Non/monogamies: the new face of relationship diversity

Plenary Debate at the 14th Congress of the European Federation of Sexology

with

Meg-John Barker

Daniel Cardoso

Moderator: Patrícia Pascoal

 

 

10/05/2018       16:30-17:30       Grande Real

Debate 1

Non/monogamies: the new face of relationship diversity

Chair: P. Pascoal (Lisbon, PORTUGAL)

 

16:30-16:45      Non/monogamies in context: (in)definitions, power structures and discrimination

                        D. Cardoso (Lisbon, PORTUGAL)

16:45-17:00      Moving towards relationship diversity and mindful non/monogamies

                        M.-J. Barker (London, UNITED KINGDOM)

17:00-17:05      Rebuttal 1

                        D. Cardoso (Lisbon, PORTUGAL)

17:05-17:10      Rebuttal 2

                        M.-J. Barker (London, UNITED KINGDOM)

17:10-17:30      Open Discussion

Audio Recording


 

 

 Abstracts

Non/monogamies in context: (in)definitions, power structures and discrimination (Prezi available here)

As with all identitary processes, CNMs (consensual non-monogamies) are in a constant state of definitional flux - even more so considering this portmanteau term seems to be more academic than communitary. But this focus on the Other - on the named and the marked - is often employed to mask or naturalize the unmarked concept underlying this term, which is monogamy. Thus, to consider non/monogamies as such, this presentation takes a look at the tension between these two elements, considering what the negation (“non”) means and implies about the term denied (“monogamies”), and how monogamies are, first and foremost, a technopolitical apparatus that is both biopolitical (Foucault) and necropolitical (Mbembe). Looking at how “monogamy” has evolved allows us to understand how it operates normatively within the field of gender and sexualities, and in the field of capital material relations. This, in turn, will facilitate the understanding of emergent reorganizations of monogamy (e.g.: “monogamish”), the lacunae in research and sexologica clinical practice when it comes to non/monogamies, and the several layers of discrimination non/monogamous people suffer.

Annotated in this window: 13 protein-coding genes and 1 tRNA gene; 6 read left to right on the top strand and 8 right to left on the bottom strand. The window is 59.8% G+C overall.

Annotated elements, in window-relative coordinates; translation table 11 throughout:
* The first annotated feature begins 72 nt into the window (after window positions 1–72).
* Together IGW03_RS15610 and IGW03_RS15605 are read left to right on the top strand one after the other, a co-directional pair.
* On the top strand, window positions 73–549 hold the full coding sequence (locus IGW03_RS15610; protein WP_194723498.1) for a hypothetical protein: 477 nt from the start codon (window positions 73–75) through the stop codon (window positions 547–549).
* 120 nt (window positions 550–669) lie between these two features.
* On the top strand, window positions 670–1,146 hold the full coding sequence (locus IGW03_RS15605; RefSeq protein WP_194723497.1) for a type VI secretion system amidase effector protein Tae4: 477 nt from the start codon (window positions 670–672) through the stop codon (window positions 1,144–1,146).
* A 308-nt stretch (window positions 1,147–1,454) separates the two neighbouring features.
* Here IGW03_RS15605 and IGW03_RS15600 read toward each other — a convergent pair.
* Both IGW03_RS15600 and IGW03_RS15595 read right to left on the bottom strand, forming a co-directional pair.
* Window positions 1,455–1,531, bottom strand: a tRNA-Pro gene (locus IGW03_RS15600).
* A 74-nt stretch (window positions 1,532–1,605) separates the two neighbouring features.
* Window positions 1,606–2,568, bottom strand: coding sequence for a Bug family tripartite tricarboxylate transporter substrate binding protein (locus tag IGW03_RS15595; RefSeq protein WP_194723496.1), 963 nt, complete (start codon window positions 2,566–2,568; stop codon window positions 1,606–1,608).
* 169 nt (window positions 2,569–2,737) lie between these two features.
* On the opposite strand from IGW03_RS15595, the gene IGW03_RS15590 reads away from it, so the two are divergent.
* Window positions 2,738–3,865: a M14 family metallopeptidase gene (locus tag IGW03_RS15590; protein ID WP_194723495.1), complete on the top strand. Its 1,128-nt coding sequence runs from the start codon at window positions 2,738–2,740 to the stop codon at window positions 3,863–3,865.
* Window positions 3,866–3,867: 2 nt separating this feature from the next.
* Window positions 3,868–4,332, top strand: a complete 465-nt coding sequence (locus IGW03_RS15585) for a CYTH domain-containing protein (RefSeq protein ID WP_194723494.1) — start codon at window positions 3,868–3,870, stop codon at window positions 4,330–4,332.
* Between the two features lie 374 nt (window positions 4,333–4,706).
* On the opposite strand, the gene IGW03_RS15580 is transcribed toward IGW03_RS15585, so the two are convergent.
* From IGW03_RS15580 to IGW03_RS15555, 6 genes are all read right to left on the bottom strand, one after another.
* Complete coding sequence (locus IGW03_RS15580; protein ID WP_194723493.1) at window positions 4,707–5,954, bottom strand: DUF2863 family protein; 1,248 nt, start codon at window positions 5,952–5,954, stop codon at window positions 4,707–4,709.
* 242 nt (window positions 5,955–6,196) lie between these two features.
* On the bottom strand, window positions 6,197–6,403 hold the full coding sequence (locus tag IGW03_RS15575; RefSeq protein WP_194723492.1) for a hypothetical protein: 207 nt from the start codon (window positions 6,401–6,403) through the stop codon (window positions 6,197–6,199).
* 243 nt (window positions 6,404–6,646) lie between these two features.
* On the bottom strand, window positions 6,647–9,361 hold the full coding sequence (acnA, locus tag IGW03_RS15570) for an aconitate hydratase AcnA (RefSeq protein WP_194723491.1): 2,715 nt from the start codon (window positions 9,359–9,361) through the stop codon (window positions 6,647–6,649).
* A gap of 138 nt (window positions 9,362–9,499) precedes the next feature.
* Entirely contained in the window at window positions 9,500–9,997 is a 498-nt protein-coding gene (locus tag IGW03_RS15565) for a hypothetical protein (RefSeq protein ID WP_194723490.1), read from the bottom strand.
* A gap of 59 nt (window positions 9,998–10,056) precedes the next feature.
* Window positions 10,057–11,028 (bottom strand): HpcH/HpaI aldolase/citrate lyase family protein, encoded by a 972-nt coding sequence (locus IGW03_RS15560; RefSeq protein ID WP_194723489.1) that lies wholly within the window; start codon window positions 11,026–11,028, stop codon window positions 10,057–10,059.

Moving towards relationship diversity and mindful non/monogamies (Prezi available here)

Societal shifts, particularly the increased recognition of same-sex relationships and moves towards greater gender equality have greatly altered the ways in which people understand and experience their intimate relationships. While best-selling self-help books continue to preach models of monogamous, often heterosexual, coupledom, many people are exploring alternative ways of relating. Distinctions between sexual and emotional closeness and questions over where lines of exclusivity should be drawn have become of key significance, with debates played out daily in the mass media and the relationship-therapy room. For this reason, I have argued that we need to expand out the concept of ‘gender and sexual diversity’ to also include relationship diversity (GSRD). In this paper I explore the proliferation of relationship forms which might be included under relationship diversity, and the ways in which we might usefully shift from a focus on what kind of relationship style people are engaged in (e.g. monogamous vs. non-monogamous), to how they are engaging in their relationships of any kind (e.g. mindfully, intentionally).